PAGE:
The Opening Session of the conference was chaired by Ernest Aryeetey, Vice-Chancellor and Professor, University of Ghana, and James R. Rasband, Dean and Hugh W. Colton Professor of Law of the J. Reuben Clark Law School at Brigham Young University. After welcome and introductions by Kofi Quashigah, Dean of the Faculty of Law, University of Ghana, participants were welcomed by Justice Samuel Kofi Date-Bah, Supreme Courts of Ghana and the Gambia, and Naa John S. Nabila, Professor and President, National House of Chiefs, Ghana.
The Opening Session featured three keynote addresses: by Musonda Trevor Selwyn Mwamba, Rt. Rev. Dr., Bishop of Botswana (Anglican); by Dean Quashigah, and by W. Cole Durham, Jr., Susa Young Gates University Professor of Law and Director, International Center for Law and Religion Studies, J. Reuben Clark Law School.
Following the Opening Session, the conference continued with six more sessions:
Session II: Constitutionalism and Religion was chaired by Peter A. Atupare, Lecturer in Law, University of Ghana, and will feature the following presentations: M. Christian (Christy) Green, Alonzo McDonald Family Senior Lecturer and Senior Research Fellow, Center for the Study of Law and Religion, Emory University School of Law, “Religious and Legal Pluralism in Recent African Constitutional Reform”; Emanuel Shears-Moses, Head, Department of Law, University of Sierra Leone, “The Interaction of Customary Law, Traditional Religion, and Statutes”; François Venter, Dean and Professor, Faculty of Law, North-West University, South Africa, “Religious Pluralism and the Constitutional State: Some Comparative Perspectives”; and Koku Dzifa (Thierry) Kokoroko, Judge, Department of Justice of Togo, “Secularism in French Speaking Countries of Africa.”
Session III: Indigenous Religions and Customary Law, chaired by Pieter Coertzen, Professor and Chairperson, Unit for the Study of Law and Religion, Faculty of Theology, Stellenbosch University, South Africa, featured Rosalind I.J. Hackett, Professor and Head, Department of Religious Studies, University of Tennessee, “Has Religious Freedom Served or Failed African Traditional/Indigenous Religions?”; Nokuzola Mndende, Director, Icamagu Institute, South Africa, “Opening the Curtains: Religion, African Customary Law, and the State in Sub-Saharan Africa”; Jean-Baptiste Sourou, Professor, Saint Augustine University, Tanzania, “Relationships between the Institutional Religions and Traditional Religions”; and Sylvia R. Tamale, Associate Professor, Department of Law and Jurisprudence, School of Law, Makerere University, Uganda, “Exploring the Frontiers of African Sexualities through Statutory, Customary, and Religious Laws.”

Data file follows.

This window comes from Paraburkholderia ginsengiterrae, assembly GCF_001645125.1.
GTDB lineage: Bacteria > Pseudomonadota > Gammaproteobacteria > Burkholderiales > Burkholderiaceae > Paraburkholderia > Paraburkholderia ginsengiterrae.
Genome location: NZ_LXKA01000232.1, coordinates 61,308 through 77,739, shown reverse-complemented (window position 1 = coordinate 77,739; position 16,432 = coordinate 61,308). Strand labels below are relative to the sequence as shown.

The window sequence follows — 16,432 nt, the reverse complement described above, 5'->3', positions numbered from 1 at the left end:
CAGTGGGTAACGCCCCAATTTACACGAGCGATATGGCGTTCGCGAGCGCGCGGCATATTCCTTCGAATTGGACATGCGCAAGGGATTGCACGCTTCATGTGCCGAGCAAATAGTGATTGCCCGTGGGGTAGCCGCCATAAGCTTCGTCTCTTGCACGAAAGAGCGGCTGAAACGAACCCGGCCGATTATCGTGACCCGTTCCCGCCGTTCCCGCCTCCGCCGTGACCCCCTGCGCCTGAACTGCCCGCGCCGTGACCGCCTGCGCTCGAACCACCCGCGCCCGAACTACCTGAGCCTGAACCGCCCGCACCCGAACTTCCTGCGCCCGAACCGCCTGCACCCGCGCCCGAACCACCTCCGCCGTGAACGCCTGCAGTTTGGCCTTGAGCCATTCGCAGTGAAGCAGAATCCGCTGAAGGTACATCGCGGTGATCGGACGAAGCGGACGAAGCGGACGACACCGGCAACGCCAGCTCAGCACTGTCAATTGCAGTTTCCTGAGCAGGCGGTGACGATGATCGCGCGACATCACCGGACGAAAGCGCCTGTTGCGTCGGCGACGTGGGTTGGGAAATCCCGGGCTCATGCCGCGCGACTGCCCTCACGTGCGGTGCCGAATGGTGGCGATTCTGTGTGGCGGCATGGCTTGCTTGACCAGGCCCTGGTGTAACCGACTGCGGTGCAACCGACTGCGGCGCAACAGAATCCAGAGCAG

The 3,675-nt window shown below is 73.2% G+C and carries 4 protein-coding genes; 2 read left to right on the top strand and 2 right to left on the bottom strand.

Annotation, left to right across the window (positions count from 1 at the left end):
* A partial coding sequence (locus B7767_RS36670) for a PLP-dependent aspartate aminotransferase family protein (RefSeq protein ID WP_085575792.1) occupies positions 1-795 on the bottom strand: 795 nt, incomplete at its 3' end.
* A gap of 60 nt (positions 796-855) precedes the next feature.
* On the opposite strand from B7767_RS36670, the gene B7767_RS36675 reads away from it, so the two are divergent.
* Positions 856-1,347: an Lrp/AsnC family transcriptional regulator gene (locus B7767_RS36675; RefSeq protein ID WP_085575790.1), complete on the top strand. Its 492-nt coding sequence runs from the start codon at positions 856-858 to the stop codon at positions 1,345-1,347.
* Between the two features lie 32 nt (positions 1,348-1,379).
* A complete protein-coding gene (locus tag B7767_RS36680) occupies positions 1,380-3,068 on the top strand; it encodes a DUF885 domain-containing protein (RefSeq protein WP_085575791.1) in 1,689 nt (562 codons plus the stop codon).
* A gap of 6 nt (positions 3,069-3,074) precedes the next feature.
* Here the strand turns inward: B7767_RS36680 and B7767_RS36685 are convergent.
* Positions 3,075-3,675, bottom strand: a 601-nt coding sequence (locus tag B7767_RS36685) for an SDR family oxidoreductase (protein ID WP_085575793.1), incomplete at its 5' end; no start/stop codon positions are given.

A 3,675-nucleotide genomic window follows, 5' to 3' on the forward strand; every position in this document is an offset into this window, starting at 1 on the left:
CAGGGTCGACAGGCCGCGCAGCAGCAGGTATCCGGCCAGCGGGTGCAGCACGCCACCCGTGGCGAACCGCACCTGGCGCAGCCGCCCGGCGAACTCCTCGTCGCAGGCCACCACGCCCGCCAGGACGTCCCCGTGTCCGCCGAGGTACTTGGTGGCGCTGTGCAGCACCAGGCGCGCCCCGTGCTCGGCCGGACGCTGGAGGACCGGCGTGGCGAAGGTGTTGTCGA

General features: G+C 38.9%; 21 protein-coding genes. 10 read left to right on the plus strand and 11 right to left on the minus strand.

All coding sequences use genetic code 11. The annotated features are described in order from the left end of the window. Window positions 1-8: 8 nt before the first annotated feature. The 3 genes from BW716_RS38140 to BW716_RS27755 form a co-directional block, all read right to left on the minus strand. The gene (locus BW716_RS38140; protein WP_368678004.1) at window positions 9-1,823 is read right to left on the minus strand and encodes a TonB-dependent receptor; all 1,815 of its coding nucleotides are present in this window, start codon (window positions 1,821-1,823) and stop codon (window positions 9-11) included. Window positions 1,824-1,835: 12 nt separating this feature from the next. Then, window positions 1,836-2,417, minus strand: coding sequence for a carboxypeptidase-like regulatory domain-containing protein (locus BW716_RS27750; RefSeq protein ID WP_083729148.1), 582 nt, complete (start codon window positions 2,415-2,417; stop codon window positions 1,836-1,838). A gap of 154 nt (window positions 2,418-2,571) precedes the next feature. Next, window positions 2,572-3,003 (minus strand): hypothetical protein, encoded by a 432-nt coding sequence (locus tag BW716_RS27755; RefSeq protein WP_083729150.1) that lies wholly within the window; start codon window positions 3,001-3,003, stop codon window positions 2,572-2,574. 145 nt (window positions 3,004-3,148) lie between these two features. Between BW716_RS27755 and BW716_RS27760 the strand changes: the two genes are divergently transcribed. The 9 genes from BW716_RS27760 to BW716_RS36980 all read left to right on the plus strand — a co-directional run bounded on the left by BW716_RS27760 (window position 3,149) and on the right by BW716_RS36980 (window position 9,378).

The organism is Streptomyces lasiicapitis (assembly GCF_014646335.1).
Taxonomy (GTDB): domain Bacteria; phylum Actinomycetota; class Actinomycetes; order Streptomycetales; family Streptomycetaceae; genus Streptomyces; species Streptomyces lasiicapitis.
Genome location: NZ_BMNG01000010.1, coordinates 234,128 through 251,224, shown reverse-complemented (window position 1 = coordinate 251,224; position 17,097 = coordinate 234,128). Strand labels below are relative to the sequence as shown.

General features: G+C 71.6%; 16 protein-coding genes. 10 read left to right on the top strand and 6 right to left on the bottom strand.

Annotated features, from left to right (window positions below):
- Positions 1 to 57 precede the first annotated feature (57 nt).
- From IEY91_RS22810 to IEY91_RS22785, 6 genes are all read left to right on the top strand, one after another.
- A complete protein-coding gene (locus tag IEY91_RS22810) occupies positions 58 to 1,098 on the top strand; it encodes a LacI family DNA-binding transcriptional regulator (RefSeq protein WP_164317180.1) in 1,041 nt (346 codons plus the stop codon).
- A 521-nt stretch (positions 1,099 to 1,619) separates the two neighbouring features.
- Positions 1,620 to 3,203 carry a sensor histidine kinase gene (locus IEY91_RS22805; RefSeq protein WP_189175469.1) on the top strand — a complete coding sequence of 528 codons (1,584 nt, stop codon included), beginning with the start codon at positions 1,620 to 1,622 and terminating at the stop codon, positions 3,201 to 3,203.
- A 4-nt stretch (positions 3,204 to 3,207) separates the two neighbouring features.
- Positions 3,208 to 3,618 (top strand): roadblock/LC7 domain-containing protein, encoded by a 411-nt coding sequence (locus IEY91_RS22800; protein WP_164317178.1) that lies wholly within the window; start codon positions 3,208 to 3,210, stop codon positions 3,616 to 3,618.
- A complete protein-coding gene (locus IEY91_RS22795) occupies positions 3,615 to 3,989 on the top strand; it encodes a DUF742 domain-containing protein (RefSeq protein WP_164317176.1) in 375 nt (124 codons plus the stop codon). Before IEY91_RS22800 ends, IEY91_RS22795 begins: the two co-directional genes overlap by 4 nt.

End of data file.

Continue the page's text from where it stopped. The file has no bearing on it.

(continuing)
Day one of the conference concluded with Session IV: Religion-State Relations: Country Case Studies, chaired by Emmanuel Kwabena Quansah, Dean, School of Research and Graduate Studies, Mountcrest University College, Ghana, with speakers Pieter Coertzen, Professor, Unit for the Study of Law and Religion at the Facultyof Theology, Stellenbosch University, “The South African State and Religions in South Africa”; Willy Zeze, Rev. Dr., Nkhoma Synod of the Church of Central African Presbyterian, Malawi, “Christianity: A State-Sponsored Religion in Malawi: A Critical Evaluation of the Relationship between the CCAP Nkhoma Synod and the MCP-led Government (1964-1994)”; Abdulmumuni Adebayo Oba, Professor, Department of Jurisprudence and International Law, Faculty of Law, University of Ilorin, Nigeria, “Law, Religious Pluralism, and National Integration in Nigeria: Challenges and Prospects”; and Christian Ns. Garuka, Advocate/Avocat au Barreau de Kigali, ABCC Law Chambers, Rwanda, “Religion and Law in Rwanda: A Critical Analysis on the ‘Unclear’ Relationship.”